Taken from home sale data from 2005 and 2015 that was collected as part of the Neighbourhood Market Value Study by the City of Windsor. The map illustrates the price change by equal count categories. When digging through the raw data, of the 379 DAs where data was available, 168 saw the median sale value in a neighbourhood decline over the decade, while another 29 DAs saw their values increase at a rate of less than inflation during that 10 year period (2.45% annually). The geographic concentrations of these swings are at least partially based on the fundamentals of the stock and not cyclical economic factors, especially since this data was snapshot pre/post the recession. More evidence emerges from the Windsor Real Estate Association data from 2014 and 2015.  

Open in a new window to view

The above shows how different neighbourhoods/communities residential prices changed year over year. As averages there were certainly some outliers and as we know that prices have continued to rise. What is clear is that the greatest growth in housing prices are emerging in areas of the city where the stock is newest. I myself bought by home built in the 1950s in West Windsor for $118,000 in December of 2016. What is important to takeaway is that not every neighbourhood is valued equally which many advocates in our community fail to account for and is largely the reason why developers have avoided building in the core without subsidies. 

Looking at home buyer preferences and matching them to Windsor’s housing market a general disconnect becomes clear. Although there are plenty of denser designed single family homes in Windsor’s core, unfortunately many of them are older, smaller and misaligned with modern tastes in housing which would require expensive renovation. Examining millennial housing preferences (other sources: here, here ) outside of walkable neighbourhoods and/or transit density they want things in a home that many houses in the city’s core don’t easily provide. Of course affordability is important but given that Essex County is one of the most affordable regions in Canada that point is of less importance than in the GTA or Vancouver. As a result millennials are looking for turn key, low upkeep, energy efficient, technology enabled, homes with open floor plans, modern appliances and home office spaces for their side hustle. When I think of downtown housing, although pieces of this are present in particular houses, they are not present at scale.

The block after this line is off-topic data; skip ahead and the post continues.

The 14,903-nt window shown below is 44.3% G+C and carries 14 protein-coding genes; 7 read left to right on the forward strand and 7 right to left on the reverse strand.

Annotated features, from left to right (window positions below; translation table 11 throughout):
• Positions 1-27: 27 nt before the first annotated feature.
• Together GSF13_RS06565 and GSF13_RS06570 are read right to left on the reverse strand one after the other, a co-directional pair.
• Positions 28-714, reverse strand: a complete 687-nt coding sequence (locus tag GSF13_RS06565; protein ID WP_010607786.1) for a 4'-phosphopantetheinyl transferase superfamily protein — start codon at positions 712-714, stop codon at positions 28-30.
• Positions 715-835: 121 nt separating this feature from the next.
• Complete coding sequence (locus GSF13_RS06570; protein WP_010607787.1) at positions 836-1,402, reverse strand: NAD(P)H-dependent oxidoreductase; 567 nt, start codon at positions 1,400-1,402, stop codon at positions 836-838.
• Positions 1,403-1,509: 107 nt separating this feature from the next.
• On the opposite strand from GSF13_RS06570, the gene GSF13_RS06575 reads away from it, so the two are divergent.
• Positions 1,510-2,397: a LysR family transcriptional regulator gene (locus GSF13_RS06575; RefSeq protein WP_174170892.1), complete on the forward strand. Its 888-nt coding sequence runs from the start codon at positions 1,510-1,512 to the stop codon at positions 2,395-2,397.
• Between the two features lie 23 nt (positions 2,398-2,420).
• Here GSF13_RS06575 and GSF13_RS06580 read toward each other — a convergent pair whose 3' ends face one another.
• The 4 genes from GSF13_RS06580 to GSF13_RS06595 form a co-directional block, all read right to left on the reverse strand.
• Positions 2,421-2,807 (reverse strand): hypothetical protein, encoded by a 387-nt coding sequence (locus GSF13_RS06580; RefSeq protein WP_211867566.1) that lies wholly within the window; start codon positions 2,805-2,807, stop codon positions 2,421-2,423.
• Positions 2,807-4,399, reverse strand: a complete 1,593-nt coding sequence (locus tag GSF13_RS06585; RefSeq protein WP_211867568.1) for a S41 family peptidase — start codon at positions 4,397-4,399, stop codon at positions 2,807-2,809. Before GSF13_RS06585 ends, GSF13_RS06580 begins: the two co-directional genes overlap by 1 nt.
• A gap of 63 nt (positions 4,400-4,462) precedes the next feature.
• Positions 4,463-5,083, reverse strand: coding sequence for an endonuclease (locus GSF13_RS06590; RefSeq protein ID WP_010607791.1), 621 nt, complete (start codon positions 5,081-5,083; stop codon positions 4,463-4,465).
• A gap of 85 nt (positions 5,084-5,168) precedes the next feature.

Shifting demographics to seniors, looking at best practices in senior housing design, existing housing stock in Windsor’s core fails to meet many standards. My aforementioned grandmother had to leave her home due to not being able to climb the stairs to enter/exit her house while her laundry and chest freezer were largely out of reach. Doorways not wide enough for walkers or wheel chairs, non-accessible showers or bathtubs, lack of main floor laundry and a desire for a low/no maintenance dwelling much of the housing in the core of Windsor fail to meet these best practices and desires. Generally seniors like millennials are looking for turn key accommodations not moving into a downsized home that then needs tens of thousand of renovations.

Research out of CMHC from BC point to another key point, downsizing seniors still want space. For their “future home” 73% of seniors want a 2 bedroom or larger home, 34% identifying a single family home as their ideal dwelling followed by apartments/condos at 27%. Although from a different province the survey was a statistically significant sample and when I look at these numbers I see the new builds of ranch style homes in LaSalle or Lakeshore as being more compatible to these desires than a 20+ year old home in Windsor’s core.